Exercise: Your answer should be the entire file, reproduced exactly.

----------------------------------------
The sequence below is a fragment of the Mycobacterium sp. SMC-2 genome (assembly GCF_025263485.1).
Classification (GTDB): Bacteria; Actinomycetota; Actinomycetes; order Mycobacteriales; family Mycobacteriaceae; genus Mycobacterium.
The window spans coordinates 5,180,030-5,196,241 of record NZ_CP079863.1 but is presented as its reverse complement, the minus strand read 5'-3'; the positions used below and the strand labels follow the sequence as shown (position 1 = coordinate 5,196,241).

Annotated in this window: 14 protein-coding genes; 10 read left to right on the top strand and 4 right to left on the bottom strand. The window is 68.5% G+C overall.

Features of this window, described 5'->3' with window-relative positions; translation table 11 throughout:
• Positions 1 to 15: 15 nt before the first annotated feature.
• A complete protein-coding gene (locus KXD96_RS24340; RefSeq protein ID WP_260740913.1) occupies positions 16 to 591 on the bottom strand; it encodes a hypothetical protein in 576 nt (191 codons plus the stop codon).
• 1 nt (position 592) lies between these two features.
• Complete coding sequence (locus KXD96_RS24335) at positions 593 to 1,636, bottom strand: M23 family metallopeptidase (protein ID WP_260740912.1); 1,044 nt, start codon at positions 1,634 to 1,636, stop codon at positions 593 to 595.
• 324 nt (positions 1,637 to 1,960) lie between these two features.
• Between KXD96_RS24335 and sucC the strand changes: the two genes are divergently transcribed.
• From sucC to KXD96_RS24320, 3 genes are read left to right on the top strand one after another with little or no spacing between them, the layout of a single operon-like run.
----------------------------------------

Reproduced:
The sequence below is a fragment of the Mycobacterium sp. SMC-2 genome (assembly GCF_025263485.1).
Classification (GTDB): Bacteria; Actinomycetota; Actinomycetes; order Mycobacteriales; family Mycobacteriaceae; genus Mycobacterium.
The window spans coordinates 5,180,030-5,196,241 of record NZ_CP079863.1 but is presented as its reverse complement, the minus strand read 5'-3'; the positions used below and the strand labels follow the sequence as shown (position 1 = coordinate 5,196,241).

Annotated in this window: 14 protein-coding genes; 10 read left to right on the top strand and 4 right to left on the bottom strand. The window is 68.5% G+C overall.

Features of this window, described 5'->3' with window-relative positions; translation table 11 throughout:
• Positions 1 to 15: 15 nt before the first annotated feature.
• A complete protein-coding gene (locus KXD96_RS24340; RefSeq protein ID WP_260740913.1) occupies positions 16 to 591 on the bottom strand; it encodes a hypothetical protein in 576 nt (191 codons plus the stop codon).
• 1 nt (position 592) lies between these two features.
• Complete coding sequence (locus KXD96_RS24335) at positions 593 to 1,636, bottom strand: M23 family metallopeptidase (protein ID WP_260740912.1); 1,044 nt, start codon at positions 1,634 to 1,636, stop codon at positions 593 to 595.
• 324 nt (positions 1,637 to 1,960) lie between these two features.
• Between KXD96_RS24335 and sucC the strand changes: the two genes are divergently transcribed.
• From sucC to KXD96_RS24320, 3 genes are read left to right on the top strand one after another with little or no spacing between them, the layout of a single operon-like run.